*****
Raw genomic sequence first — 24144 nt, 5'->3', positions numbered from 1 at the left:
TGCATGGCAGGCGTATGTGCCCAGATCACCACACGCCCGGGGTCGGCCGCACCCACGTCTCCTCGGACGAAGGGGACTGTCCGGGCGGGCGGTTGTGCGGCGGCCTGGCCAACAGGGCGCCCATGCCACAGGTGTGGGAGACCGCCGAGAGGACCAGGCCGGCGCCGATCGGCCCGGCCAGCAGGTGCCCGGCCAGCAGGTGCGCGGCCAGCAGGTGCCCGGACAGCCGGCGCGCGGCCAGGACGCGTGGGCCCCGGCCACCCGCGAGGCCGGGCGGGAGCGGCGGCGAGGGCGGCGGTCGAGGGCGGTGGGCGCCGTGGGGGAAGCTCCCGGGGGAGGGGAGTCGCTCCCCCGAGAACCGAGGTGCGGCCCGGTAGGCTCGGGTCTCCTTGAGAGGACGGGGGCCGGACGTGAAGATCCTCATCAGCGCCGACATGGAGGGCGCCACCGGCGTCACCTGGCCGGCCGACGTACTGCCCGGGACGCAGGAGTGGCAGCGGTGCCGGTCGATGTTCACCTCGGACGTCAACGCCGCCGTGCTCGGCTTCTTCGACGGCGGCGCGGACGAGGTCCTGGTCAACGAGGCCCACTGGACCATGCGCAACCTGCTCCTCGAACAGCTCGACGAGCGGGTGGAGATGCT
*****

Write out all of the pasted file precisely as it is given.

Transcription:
Raw genomic sequence first — 24144 nt, 5'->3', positions numbered from 1 at the left:
TGCATGGCAGGCGTATGTGCCCAGATCACCACACGCCCGGGGTCGGCCGCACCCACGTCTCCTCGGACGAAGGGGACTGTCCGGGCGGGCGGTTGTGCGGCGGCCTGGCCAACAGGGCGCCCATGCCACAGGTGTGGGAGACCGCCGAGAGGACCAGGCCGGCGCCGATCGGCCCGGCCAGCAGGTGCCCGGCCAGCAGGTGCGCGGCCAGCAGGTGCCCGGACAGCCGGCGCGCGGCCAGGACGCGTGGGCCCCGGCCACCCGCGAGGCCGGGCGGGAGCGGCGGCGAGGGCGGCGGTCGAGGGCGGTGGGCGCCGTGGGGGAAGCTCCCGGGGGAGGGGAGTCGCTCCCCCGAGAACCGAGGTGCGGCCCGGTAGGCTCGGGTCTCCTTGAGAGGACGGGGGCCGGACGTGAAGATCCTCATCAGCGCCGACATGGAGGGCGCCACCGGCGTCACCTGGCCGGCCGACGTACTGCCCGGGACGCAGGAGTGGCAGCGGTGCCGGTCGATGTTCACCTCGGACGTCAACGCCGCCGTGCTCGGCTTCTTCGACGGCGGCGCGGACGAGGTCCTGGTCAACGAGGCCCACTGGACCATGCGCAACCTGCTCCTCGAACAGCTCGACGAGCGGGTGGAGATGCT